🔗Analyzing CDAP Data from BI Tools

Source Code Repository: Source code (and other resources) for this guide are available at the CDAP Guides GitHub repository.

Cask Data Application Platform (CDAP) provides an abstraction— Datasets —to store data. In this guide, you will learn how to integrate and analyze Datasets with BI (Business Intelligence) Tools.

🔗What You Will Build

This guide will take you through building a CDAP application that processes purchase events from a Stream, persists the results in a Dataset, and then analyzes them using a BI tool. You will:

  • build a CDAP Application that consumes purchase events from a Stream and stores them in a Dataset;
  • build a Flowlet that processes purchase events in realtime, writing the events into a Dataset; and
  • finally, access this Dataset from a BI tool to run queries by joining purchase events in the Dataset with a product catalog—a local data source in the BI tool.

🔗Let’s Build It!

The following sections will guide you through building an application from scratch. If you are interested in deploying and running the application right away, you can clone its source code and binaries from this GitHub repository. In that case, feel free to skip the next two sections and jump right to the Build and Run Application section.

🔗Application Design

In this example, we will learn how to explore purchase events using the Pentaho BI Tool. We can ask questions such as "What is the total spend of a customer for a given day?"


A purchase event consists of:

  • Customer
  • Quantity purchased
  • Product

Purchase events are injected into the purchases Stream. The sink Flowlet reads events from the Stream and writes them into the PurchasesDataset. The PurchasesDataset has Hive integration enabled and can be queried, like any regular Database table, from a BI tool by using the CDAP JDBC Driver.


The first step is to get our application structure set up. We will use a standard Maven project structure for all of the source code files:


The application is identified by the PurchaseApp class. This class extends AbstractApplication, and overrides the configure() method to define all of the application components:

public class PurchaseApp extends AbstractApplication {

  public static final String APP_NAME = "PurchaseApp";

  public void configure() {
    addStream(new Stream("purchases"));
    addFlow(new PurchaseFlow());
    createDataset("PurchasesDataset", PurchaseStore.class, PurchaseStore.properties());

When it comes to handling time-based events, we need a place to receive and process the events themselves. CDAP provides a real-time stream processing system that is a great match for handling event streams. After first setting the application name, our PurchaseApp adds a new Stream, called purchases.

We also need a place to store the purchase event records that we receive; PurchaseApp next creates a Dataset to store the processed data. PurchaseApp uses an ObjectStore Dataset to store the purchase events. The purchase events are represented as a Java class, Purchase:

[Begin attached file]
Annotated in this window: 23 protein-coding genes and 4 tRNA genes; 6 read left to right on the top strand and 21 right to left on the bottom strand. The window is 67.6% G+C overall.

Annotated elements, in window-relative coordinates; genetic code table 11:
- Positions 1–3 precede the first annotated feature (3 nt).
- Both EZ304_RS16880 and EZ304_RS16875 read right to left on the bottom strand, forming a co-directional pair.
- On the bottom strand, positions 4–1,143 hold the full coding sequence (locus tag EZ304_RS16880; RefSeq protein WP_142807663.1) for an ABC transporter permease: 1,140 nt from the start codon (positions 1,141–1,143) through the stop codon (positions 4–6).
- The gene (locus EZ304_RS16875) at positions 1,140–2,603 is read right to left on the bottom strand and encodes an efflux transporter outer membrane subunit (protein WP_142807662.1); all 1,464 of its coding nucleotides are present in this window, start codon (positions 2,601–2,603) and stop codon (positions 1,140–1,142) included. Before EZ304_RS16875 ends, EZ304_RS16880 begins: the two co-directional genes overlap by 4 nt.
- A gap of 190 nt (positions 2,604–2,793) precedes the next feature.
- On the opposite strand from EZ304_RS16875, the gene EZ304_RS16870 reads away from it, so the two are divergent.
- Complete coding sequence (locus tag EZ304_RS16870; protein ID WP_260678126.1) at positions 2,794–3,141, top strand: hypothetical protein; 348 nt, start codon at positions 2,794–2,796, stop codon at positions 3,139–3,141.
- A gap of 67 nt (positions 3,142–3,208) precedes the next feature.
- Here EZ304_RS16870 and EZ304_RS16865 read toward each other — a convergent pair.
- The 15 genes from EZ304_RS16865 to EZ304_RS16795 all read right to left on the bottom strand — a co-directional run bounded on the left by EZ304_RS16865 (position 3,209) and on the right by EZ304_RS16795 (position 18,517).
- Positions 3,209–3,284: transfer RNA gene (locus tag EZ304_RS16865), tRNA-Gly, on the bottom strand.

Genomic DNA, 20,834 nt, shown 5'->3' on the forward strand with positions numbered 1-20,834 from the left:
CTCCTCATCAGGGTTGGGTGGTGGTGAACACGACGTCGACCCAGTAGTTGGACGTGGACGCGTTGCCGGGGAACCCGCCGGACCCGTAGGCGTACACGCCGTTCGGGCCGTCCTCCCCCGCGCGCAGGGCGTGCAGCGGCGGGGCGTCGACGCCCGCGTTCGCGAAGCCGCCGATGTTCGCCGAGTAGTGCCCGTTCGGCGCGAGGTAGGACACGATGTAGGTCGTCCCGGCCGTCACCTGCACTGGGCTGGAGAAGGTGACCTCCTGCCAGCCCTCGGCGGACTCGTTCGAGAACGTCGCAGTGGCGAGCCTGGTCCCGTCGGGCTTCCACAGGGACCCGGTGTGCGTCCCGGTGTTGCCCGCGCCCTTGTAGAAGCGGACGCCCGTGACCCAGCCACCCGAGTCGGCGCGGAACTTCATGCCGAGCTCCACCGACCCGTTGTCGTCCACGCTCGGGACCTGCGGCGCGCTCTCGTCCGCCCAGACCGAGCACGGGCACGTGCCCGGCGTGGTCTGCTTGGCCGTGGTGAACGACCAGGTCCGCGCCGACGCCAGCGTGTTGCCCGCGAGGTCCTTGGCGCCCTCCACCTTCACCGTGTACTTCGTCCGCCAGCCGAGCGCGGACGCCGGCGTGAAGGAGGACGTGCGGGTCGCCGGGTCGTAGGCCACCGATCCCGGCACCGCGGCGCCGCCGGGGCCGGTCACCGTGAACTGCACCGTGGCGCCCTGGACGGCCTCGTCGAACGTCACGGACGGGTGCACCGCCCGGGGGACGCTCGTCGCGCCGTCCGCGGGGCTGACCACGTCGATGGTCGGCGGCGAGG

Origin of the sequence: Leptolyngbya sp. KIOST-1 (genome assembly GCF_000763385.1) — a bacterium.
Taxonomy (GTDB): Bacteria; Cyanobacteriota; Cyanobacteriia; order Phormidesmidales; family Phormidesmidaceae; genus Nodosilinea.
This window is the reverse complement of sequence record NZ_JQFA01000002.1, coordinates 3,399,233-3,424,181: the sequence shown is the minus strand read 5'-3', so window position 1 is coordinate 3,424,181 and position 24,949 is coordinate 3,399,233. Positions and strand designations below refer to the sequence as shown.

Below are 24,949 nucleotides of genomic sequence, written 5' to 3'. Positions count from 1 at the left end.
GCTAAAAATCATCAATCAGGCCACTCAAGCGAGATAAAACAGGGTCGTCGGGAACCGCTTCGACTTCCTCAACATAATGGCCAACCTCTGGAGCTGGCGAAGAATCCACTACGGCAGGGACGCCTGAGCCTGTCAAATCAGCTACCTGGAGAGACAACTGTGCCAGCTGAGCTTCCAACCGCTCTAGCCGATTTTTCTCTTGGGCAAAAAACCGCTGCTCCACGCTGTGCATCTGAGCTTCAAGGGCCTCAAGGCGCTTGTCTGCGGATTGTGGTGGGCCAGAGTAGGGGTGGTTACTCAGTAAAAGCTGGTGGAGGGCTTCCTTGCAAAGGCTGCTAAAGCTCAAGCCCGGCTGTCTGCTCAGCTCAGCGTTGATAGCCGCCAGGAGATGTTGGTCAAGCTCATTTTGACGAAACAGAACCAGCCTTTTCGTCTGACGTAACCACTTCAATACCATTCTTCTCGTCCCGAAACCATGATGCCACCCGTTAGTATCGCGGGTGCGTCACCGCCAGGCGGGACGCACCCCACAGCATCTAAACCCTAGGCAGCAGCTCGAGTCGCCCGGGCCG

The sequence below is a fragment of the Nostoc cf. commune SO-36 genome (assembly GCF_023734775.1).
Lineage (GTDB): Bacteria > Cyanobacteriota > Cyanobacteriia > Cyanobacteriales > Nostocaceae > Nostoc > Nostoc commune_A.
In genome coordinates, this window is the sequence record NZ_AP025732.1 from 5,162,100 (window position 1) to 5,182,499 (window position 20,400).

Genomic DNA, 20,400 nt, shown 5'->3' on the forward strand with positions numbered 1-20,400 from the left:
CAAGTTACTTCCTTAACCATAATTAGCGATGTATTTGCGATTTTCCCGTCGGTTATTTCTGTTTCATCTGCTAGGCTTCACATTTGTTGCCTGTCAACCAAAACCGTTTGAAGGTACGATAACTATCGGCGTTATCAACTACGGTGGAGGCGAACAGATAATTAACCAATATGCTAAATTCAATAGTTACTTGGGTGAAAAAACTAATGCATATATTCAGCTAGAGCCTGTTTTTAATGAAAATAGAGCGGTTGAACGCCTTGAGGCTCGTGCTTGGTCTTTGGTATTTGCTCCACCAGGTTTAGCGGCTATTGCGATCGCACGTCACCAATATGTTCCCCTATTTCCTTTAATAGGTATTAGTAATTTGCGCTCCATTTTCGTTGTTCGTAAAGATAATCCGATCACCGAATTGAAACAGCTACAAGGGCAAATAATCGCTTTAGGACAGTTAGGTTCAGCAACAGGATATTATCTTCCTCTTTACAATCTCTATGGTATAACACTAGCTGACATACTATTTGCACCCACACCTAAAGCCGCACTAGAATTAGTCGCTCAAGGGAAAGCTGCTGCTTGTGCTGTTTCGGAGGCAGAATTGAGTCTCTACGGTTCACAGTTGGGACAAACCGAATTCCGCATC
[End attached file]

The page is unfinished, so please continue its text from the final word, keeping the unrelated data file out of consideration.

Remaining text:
public class Purchase {
  private final String customer;
  private final String product;
  private final int quantity;
  private final long purchaseTime;

  public Purchase(String customer, String product, int quantity, long purchaseTime) {
    this.customer = customer;
    this.product = product;
    this.quantity = quantity;
    this.purchaseTime = purchaseTime;

  public String getCustomer() {
    return customer;

  public long getPurchaseTime() {
    return purchaseTime;

  public int getQuantity() {
    return quantity;

  public String getProduct() {
    return product;

  public byte[] getKey() {
    String hashedKey = purchaseTime + customer + product;
    return hashedKey.getBytes();

PurchaseApp adds a PurchaseFlow to process data from the Stream and store it into the Dataset:

public class PurchaseFlow extends AbstractFlow {

  public void configure() {
    setDescription("Reads purchase events from a stream and stores the purchases in a Dataset");
    addFlowlet("sink", new PurchaseSinkFlowlet());
    connectStream("purchases", "sink");

The PurchaseFlow contains a PurchaseSinkFlowlet that writes to the Dataset:

public class PurchaseSinkFlowlet extends AbstractFlowlet {

  private static final Logger LOG = LoggerFactory.getLogger(PurchaseSinkFlowlet.class);

  private PurchaseStore store;

  public void process(StreamEvent event) {
    String body = Charsets.UTF_8.decode(event.getBody()).toString();
    // <customer>,<quantity>,<productId>
    String[] tokens =  body.split(",");
    for (int i = 0; i < tokens.length; i++) {
      tokens[i] = tokens[i].trim();
    if (tokens.length != 3) {
      LOG.error("Invalid stream event:{}", body);
    String customer = tokens[0];
    int quantity = Integer.parseInt(tokens[1]);
    String item = tokens[2];

    Purchase purchase = new Purchase(customer, item, quantity, System.currentTimeMillis());

PurchaseStore is a custom dataset that implements the RecordScannable interface for integration with Hive:

public class PurchaseStore extends AbstractDataset implements RecordScannable<Purchase> {

  private final ObjectStore<Purchase> store;

  public static DatasetProperties properties() {
    try {
      return ObjectStores.objectStoreProperties(Purchase.class, DatasetProperties.EMPTY);